Based out of Washington, Center Creek Capital Group works to improve housing affordability in various markets across the country. The organization began establishing a presence in the southeastern United States with its most recent pair of housing funds, using it to purchase dilapidated housing and converting it into rentable three-bedroom, two-bathroom single-family homes. Magder said Center Creek increases housing supply within insufficient markets by making use of land and resources developers left abandoned.

“Our approach is scalable; we do it over and over and over again,” Magder said. “And we’re tapping into a portion of the housing inventory that has been overlooked because it was just kind of hard to do.”

All of Center Creek’s clients begin as renting tenants, but are given the chance to purchase the home they reside in after a given period of time. Tenants can also opt to rent for as long as they want. Magder said Center Creek also prepares their tenants to assume homeownership and financial stability through providing resources they can access in their spare time. 

Contrarily, Atlanta Land Trust allows its clients to own their homes from the start, though the land underneath remains under the ownership of the organization. If an owner wishes to sell their house over time, they must comply with the ALT’s request to sell the home to another low-income family, while keeping the listed price at a cost affordable to those from disadvantaged backgrounds.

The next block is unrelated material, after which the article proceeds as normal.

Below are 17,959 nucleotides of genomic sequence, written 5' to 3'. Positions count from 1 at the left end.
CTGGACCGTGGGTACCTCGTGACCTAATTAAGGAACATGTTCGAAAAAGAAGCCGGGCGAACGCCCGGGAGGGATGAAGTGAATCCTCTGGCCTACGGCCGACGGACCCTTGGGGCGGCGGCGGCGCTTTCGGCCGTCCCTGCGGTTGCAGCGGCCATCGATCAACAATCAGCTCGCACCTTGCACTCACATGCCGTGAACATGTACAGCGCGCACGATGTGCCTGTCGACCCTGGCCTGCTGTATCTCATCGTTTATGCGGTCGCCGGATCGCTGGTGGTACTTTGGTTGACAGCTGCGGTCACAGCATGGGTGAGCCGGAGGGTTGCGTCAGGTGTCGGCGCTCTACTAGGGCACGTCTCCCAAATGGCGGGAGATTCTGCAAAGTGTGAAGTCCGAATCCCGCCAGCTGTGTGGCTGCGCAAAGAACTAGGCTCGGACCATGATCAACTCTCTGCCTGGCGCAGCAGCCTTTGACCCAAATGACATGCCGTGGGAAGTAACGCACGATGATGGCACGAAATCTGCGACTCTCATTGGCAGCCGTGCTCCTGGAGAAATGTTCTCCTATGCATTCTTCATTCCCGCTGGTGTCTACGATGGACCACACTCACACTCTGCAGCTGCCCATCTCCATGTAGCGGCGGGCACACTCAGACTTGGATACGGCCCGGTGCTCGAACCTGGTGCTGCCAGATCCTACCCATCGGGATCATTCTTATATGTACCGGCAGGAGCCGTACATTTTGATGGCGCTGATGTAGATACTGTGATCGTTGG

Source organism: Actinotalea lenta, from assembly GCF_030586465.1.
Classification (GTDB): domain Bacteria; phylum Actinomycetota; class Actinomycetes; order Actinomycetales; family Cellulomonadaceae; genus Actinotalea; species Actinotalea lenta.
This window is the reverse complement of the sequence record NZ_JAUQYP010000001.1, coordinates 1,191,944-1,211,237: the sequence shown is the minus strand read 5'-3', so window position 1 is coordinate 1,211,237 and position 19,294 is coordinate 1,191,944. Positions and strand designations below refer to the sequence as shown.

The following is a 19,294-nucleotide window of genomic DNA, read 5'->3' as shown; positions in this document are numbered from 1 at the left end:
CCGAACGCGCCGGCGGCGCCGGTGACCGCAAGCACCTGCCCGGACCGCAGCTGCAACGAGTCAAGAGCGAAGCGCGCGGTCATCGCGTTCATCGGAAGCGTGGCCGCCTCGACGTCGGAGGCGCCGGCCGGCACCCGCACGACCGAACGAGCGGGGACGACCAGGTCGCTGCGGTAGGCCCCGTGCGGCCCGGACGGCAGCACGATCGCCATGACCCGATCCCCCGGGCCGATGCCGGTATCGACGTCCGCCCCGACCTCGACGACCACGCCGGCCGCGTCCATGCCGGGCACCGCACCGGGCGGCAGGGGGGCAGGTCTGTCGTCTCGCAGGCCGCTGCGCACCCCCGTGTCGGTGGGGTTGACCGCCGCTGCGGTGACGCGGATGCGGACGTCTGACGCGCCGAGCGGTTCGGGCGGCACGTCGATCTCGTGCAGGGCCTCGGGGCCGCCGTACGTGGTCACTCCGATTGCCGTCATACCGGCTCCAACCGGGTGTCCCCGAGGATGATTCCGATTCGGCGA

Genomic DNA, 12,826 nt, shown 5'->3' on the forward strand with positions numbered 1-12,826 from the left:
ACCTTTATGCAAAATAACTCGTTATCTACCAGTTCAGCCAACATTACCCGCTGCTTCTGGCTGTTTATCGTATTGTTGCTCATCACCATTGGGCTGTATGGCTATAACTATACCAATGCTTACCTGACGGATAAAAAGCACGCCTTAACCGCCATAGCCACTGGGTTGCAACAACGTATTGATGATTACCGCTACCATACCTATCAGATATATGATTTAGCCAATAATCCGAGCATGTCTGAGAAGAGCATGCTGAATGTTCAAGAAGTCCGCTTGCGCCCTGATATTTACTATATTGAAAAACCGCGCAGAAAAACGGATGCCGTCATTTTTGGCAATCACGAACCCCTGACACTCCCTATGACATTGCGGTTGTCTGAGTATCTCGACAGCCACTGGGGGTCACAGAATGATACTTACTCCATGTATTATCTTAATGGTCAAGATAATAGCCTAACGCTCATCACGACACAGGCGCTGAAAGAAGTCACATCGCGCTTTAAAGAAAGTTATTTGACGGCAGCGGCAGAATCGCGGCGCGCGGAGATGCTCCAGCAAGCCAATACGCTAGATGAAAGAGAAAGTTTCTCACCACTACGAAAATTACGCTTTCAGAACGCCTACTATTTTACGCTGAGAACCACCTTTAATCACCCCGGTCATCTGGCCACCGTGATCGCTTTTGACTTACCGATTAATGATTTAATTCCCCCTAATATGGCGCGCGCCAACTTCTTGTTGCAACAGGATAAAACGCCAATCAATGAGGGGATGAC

Amanda Rhein, executive director of Atlanta Land Trust, said the community trust model allows the organization’s housing options to remain affordable year-over-year. 

“That process just repeats itself time and time again so that home remains affordable in perpetuity,” Rhein said. “Within the ground sale lease, there’s a resale formula that allows for the homeowner to participate in the equity appreciation of the home, so it does provide a limited opportunity for wealth creation, as well as just the stability of homeownership.”

Another necessary action in the affordable housing development plan is to preserve the affordable housing options already at the public’s disposal. Robert Bachman, senior director of Enterprise Community Partners, said allocating funds to ensure affordable housing remains affordable is crucial to keeping the supply intact.

“We’re still losing more affordable units every year than are being produced,” Bachman said. “So why think, ‘Well, we did much more,’? It’s still not going to make up the difference.”

The Federal Reserve Bank of Atlanta assigned the Atlanta-Sandy Springs metropolitan area a housing affordability index of 67.8 for October of last year, the most recently data point in a graph tracking affordability since 2014.Home Ownership Affordability MonitorBusiness economists and analysts, check out our new interactive home affordability

According to the bank, an index rating of 100 or higher indicates a metro area or city has accessible affordable housing. The Federal Reserve’s index first dipped below 100 in January of last year, coordinating with the national increase of mortgage rates following the record-low percentages the housing market witnessed throughout 2020 and 2021.